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Rules for selecting head coaches

Letter to the Editor | Tuesday, December 2, 2008

It’s been 20 years since our last national title. In the two decades between 1966 and 1988 we won four. What makes the most recent twenty years so empty?

Compare the head coaches. Ara Parseghian, Dan Devine and Lou Holtz all had 13 or more years of head coaching experience and winning percentages of .644 or greater prior to arriving at Notre Dame. Lou and Dan also won big bowl games during their successful years at Arkansas and Missouri. Ara and Lou turned around horrible Big Ten teams (Northwestern and Minnesota).

I could keep going, but the point is, all three had extremely successful and impressive head coaching resumes before being hired by ND. Bob Davie and Charlie Weis had zero head coaching experience. George O’Leary and Ty Willingham had no more than eight years of head coaching experience. Their winning percentages prior to ND were .611 and .550.

This may sound obvious, but Notre Dame should stick with what works and hire nothing less than coaches with proven records of head coaching success as we did with Ara, Dan, and Lou.

Unfortunately, this hasn’t been obvious during the last 12 years. We’ve broken with a winning tradition and hired individuals that didn’t meet our golden Notre Dame standard. We’ve made the “Gerry Faust Error” four times in a row. If we’re looking for the next Knute Rockne or Frank Leahy (who both had zero or very little head coaching experience) we haven’t been very lucky.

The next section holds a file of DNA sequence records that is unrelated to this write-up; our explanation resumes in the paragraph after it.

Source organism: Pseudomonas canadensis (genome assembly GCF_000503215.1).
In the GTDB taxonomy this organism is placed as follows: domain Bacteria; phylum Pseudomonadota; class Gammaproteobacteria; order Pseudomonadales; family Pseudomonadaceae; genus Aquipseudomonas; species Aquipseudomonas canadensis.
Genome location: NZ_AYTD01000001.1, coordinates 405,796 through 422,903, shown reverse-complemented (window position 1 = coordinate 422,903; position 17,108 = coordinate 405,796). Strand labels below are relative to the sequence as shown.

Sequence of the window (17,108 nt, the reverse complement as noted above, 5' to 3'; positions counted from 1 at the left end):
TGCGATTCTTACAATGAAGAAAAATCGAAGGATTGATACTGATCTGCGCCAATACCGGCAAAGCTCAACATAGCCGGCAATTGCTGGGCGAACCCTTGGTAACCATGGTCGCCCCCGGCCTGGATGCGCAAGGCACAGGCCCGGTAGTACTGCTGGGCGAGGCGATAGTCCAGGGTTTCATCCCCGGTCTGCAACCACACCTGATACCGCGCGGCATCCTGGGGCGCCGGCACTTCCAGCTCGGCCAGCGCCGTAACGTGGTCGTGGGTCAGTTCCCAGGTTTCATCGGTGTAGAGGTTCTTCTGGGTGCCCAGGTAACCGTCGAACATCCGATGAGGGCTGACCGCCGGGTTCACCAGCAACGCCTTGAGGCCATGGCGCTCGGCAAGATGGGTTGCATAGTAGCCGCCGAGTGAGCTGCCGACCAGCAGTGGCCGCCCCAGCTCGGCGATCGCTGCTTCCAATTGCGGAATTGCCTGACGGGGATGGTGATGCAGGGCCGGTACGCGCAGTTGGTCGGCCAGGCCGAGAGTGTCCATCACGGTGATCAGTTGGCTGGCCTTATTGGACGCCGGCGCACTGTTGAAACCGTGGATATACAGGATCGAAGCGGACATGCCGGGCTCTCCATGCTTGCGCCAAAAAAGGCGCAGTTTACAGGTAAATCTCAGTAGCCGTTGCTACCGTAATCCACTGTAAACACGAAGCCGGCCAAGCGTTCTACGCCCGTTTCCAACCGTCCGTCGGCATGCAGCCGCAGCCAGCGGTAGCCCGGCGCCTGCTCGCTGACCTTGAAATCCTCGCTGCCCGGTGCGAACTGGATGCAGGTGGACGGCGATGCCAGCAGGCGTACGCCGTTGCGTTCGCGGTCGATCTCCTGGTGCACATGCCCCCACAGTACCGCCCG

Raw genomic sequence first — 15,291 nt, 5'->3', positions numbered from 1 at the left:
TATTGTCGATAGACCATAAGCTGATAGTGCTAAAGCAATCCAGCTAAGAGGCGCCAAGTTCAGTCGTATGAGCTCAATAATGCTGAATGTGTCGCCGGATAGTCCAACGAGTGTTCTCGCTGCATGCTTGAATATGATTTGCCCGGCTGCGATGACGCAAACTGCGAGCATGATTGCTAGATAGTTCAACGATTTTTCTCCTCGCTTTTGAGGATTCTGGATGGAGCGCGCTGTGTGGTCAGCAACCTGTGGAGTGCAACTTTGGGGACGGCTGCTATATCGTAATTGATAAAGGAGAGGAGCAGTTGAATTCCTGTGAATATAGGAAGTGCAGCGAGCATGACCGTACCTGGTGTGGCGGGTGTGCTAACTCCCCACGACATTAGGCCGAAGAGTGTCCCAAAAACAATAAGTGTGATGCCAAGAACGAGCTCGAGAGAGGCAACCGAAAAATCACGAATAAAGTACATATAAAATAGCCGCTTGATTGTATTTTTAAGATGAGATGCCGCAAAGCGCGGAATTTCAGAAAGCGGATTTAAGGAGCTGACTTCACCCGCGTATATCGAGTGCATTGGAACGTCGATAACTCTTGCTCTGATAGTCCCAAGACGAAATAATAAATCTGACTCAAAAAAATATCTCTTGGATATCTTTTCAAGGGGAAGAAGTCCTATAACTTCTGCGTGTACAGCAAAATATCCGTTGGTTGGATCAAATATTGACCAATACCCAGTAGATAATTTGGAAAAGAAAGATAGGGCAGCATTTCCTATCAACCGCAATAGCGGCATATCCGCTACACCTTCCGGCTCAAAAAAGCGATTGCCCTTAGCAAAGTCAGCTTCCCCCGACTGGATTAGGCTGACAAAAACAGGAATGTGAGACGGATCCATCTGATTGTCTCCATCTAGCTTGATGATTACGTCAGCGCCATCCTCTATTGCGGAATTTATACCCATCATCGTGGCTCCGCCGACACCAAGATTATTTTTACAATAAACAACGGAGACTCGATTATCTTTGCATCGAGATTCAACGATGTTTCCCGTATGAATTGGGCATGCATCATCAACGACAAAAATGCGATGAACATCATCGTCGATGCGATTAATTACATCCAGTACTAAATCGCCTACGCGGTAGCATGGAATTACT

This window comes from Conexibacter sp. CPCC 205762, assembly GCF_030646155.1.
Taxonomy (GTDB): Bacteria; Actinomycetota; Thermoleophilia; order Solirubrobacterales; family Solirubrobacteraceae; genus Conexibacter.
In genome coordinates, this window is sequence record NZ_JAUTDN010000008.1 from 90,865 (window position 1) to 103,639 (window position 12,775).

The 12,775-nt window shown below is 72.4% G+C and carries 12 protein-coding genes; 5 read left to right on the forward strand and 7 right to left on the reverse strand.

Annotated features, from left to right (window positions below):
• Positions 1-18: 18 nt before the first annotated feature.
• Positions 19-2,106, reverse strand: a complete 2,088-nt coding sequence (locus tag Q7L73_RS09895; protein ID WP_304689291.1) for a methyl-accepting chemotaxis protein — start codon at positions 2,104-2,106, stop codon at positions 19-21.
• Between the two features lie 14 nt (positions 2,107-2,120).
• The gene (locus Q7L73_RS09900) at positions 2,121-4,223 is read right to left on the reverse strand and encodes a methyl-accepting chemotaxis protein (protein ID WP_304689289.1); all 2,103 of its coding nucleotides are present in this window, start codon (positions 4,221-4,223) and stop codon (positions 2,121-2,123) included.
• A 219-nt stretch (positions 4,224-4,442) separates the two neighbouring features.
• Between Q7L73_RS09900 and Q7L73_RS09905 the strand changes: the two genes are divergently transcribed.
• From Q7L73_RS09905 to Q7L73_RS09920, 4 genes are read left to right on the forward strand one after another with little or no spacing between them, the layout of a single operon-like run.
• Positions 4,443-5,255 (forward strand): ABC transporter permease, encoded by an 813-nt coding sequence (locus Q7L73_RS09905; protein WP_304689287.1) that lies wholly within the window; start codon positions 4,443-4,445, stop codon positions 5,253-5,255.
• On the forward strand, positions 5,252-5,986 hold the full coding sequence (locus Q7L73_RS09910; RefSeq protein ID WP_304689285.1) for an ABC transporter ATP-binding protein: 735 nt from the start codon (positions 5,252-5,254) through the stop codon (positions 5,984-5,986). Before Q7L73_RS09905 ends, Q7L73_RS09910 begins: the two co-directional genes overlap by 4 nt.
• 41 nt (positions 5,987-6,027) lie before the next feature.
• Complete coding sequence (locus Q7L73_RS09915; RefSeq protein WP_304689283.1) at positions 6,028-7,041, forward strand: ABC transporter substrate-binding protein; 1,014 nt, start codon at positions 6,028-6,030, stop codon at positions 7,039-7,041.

Plus, college football was in its infant stages prior to 1950 and the ultra-competitive nature of today’s football requires a well defined head coach selection process.

Pilots with only a few years of experience shouldn’t be chosen to fly Air Force One. The President’s surgeon shouldn’t be the young fellow that just finished his residency.

In the same way, the individual selected to coach Notre Dame Football should not be someone that has less than 13 years of head coach experience and a winning percentage less than .644. A spectacular turnaround and bowl game wins on his resume would, of course, be preferred.

Notre Dame is not the place for new head coaches to start their careers or mediocre coaches to build their resumes. Notre Dame is the place where the best coaches in college football go to make history.

Edward Prusiecki


class of ’02

Nov. 30